Monday, September 30, 2013

Partisanship: Past, Present and Future (Updated)

"Put down party spirit; stop the corruption of party elections; legislate not for the next election, but for the next century."
A call for consensus from a frustrated lawmaker on the eve of the expected government shutdown? Or from some columnist, blogger or talking head?
Nope. That was Francis Scott Key's "remedy" for the political viciousness of his era -- from a letter dated Nov. 27, 1813.
The author of "The Star-Spangled Banner" wrote this during the divisive War of 1812. The letter was addressed to Key's quirky friend John Randolph, then a former (and future) congressman from Virginia. Randolph was ousted from his seat in the House of Representatives the year before, after he bucked his party's leadership by opposing the war. Randolph's Dec. 15 reply to Key made it clear that the idea of politics without partisanship was as likely in 1813 as it has proved to be in the 200 years since.
"You will put down party spirit when you put down whisky-drinking," Randolph wrote back.
Randolph was later reelected to his House seat and briefly served in the Senate -- where, by the way, he's credited with helping invent the filibuster. He was known for his witty and scathing oratory. More than Key's plea to legislate "for the next century," Randolph's quips about the politics of their time seem to describe the workings of today's Congress. "We all know our duty better than we discharge it," he once said.
But one Randolph line seems appropriate for this blog -- especially today, with the cable news networks' on-screen clocks counting down the minutes and seconds until the fiscal year officially ends:
"Time is at once the most valuable and the most perishable of all our possessions."

UPDATE: Oct. 1, 2 a.m. ET: Now that the government has officially been closed for two hours another appropriate John Randolph line about governing comes to mind:
"That most delicious of all privileges -- spending other people’s money."
And while we're on the subject of governing (versus politics):
Personal experience has left me with little patience for the "lazy government worker" stereotype. Intractable incompetence is hardly the public sector's exclusive domain -- tonight's events notwithstanding.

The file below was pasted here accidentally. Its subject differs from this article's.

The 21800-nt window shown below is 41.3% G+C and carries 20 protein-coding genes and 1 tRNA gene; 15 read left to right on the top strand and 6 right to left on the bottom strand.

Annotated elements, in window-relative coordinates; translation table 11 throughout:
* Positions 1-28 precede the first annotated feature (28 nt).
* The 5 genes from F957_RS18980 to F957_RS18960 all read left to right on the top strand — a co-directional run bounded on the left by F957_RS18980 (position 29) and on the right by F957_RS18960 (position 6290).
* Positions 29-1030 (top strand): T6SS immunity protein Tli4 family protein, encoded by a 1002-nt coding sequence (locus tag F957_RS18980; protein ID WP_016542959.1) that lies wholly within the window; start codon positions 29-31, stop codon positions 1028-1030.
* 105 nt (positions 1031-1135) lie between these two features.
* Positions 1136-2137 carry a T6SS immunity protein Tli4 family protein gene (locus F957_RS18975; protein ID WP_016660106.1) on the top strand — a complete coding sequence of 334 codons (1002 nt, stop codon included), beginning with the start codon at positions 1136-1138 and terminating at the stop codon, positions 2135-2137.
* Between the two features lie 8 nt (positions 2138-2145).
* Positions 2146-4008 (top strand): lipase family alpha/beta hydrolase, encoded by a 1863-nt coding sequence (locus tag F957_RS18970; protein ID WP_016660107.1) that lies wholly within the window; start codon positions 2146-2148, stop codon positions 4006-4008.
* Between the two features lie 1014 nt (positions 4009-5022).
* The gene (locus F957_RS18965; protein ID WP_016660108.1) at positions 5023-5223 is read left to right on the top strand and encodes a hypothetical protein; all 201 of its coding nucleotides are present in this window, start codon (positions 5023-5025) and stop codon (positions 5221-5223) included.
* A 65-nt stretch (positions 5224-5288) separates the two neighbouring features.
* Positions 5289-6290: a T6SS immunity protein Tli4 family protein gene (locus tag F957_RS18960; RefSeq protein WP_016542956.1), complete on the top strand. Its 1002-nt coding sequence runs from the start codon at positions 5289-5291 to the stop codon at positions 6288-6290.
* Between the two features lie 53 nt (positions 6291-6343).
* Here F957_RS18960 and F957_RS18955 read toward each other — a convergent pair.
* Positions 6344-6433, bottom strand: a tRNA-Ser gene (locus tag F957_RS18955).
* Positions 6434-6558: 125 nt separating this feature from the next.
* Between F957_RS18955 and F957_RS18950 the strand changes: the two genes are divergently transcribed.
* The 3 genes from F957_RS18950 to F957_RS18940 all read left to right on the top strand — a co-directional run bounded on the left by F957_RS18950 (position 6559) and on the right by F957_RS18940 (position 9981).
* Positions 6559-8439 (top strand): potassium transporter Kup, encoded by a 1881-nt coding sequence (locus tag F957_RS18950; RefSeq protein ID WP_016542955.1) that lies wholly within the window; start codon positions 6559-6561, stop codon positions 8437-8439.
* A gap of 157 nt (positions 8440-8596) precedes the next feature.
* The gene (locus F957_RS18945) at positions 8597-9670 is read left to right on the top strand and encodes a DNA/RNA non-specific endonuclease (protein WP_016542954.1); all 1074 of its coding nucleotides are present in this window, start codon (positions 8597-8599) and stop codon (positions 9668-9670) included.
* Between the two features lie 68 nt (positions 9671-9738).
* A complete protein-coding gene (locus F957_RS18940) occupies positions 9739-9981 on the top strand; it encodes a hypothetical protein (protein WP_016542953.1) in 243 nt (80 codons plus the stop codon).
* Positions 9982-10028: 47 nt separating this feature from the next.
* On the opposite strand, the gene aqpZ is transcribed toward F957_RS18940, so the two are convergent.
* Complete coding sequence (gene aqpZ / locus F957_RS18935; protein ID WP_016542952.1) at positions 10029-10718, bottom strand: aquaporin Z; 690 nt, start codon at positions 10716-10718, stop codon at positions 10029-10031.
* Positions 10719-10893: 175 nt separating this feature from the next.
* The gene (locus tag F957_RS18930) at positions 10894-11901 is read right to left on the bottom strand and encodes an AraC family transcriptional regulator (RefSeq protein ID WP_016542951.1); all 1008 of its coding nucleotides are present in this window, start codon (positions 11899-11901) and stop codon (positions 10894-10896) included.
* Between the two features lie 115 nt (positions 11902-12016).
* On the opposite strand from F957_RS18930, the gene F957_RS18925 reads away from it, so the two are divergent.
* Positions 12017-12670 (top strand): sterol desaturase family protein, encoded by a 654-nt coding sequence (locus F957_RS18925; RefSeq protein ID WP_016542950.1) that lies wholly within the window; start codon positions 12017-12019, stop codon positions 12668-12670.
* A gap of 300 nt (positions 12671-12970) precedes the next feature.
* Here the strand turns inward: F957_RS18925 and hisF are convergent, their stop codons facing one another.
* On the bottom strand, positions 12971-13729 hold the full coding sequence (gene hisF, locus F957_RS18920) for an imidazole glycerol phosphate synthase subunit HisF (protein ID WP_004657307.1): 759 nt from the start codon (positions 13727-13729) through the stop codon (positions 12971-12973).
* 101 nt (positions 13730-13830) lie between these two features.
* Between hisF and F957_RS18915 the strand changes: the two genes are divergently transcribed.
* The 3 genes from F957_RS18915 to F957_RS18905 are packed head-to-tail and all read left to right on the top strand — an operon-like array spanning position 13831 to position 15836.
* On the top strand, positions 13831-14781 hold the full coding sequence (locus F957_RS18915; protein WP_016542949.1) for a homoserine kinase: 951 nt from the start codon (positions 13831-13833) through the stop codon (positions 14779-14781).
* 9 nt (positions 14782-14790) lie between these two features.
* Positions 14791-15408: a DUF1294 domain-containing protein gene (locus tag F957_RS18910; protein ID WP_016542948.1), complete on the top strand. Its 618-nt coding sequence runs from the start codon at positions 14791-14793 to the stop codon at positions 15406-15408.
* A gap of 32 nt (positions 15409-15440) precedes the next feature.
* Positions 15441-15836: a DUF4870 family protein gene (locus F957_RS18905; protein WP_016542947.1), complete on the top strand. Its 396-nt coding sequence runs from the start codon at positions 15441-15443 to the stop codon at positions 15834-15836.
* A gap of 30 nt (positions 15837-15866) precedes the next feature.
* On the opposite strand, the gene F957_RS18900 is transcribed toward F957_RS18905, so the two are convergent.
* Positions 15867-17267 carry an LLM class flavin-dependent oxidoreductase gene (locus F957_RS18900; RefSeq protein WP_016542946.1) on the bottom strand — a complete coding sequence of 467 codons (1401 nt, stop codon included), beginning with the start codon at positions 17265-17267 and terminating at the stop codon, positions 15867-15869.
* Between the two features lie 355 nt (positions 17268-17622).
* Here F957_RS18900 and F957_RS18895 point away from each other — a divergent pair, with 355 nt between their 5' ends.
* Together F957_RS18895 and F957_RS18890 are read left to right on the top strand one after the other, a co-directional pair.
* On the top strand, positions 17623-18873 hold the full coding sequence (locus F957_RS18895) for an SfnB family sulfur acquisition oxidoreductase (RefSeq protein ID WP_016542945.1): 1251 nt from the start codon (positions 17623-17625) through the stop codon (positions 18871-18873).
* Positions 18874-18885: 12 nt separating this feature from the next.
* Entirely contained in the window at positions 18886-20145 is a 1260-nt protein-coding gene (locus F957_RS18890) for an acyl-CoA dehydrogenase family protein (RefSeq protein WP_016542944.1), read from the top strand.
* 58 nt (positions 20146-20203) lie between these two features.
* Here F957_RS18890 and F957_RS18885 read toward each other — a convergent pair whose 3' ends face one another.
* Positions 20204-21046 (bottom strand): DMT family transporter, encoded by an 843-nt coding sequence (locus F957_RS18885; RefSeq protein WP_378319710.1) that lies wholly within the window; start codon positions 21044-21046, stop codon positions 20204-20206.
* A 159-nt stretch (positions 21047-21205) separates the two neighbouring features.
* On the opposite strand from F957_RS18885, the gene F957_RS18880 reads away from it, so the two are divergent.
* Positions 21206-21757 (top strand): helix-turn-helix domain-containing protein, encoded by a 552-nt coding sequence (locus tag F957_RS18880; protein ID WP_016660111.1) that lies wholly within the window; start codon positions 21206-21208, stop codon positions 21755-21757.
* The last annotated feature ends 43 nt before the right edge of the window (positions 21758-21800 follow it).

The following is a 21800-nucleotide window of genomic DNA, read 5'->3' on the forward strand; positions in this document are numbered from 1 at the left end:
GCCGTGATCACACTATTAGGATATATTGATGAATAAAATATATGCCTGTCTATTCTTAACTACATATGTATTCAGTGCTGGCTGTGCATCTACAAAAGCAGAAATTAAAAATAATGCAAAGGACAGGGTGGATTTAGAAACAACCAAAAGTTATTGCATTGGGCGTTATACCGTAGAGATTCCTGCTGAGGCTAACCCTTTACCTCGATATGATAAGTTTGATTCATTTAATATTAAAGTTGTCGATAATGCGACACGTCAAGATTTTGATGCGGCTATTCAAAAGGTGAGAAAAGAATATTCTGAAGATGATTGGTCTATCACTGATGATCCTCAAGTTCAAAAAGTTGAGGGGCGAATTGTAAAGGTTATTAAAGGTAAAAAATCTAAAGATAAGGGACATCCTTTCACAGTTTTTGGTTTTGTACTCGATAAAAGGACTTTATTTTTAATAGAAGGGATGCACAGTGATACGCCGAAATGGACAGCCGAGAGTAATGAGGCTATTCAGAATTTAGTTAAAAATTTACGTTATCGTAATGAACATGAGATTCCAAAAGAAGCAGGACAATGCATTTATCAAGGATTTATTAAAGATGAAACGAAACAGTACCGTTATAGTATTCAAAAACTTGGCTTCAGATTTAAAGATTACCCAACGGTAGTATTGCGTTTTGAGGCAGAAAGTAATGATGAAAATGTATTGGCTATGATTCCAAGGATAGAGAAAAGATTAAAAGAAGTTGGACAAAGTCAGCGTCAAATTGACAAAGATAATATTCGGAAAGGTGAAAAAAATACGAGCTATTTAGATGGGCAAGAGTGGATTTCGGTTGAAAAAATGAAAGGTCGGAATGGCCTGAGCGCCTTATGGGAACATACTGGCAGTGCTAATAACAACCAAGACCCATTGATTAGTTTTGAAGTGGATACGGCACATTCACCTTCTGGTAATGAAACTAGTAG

I was just looking back at some of my old clips from the government shutdowns back in 1995, when I was still covering science for the Raleigh News & Observer in North Carolina. What I most remembered from that time was the many non-essential government scientists at EPA and the National Institute of Environmental Health Sciences who ignored official furloughs and went to work anyway to tend their experiments. "I don't care if we're essential or not," one senior scientist told fellow reporter Joe Neff and me. "I like the work." I just Googled that scientist; his official page on the NIEHS website lists him as "retired/special volunteer." I guess he still likes the work.

(Nerdy notes on sources: I first saw the Key quote that starts this post in a passage from Steve Vogel's very good new book about the British innovation of 1814, Through the Perilous Fight: Six Weeks that Saved the Nation. Vogel is a former Washington Post colleague. The full exchange with Randolph is more thoroughly documented in the second volume of Hugh A. Gakland's The Life of John Randolph of Roanoke. Randolph's most famous quotes are best documented in Respectfully Quoted: A Dictionary of Quotations, edited by Suzy Platt, which attributes them to the second volume of William Cabell Bruce's John Randolph of Roanoke, 1773-1833. I wish all quote sites cites ["cites" -- HA!] required some form of attribution, since so many frequently cited quotes turn out to be misquotes. That makes me an old-fashioned futurist.)

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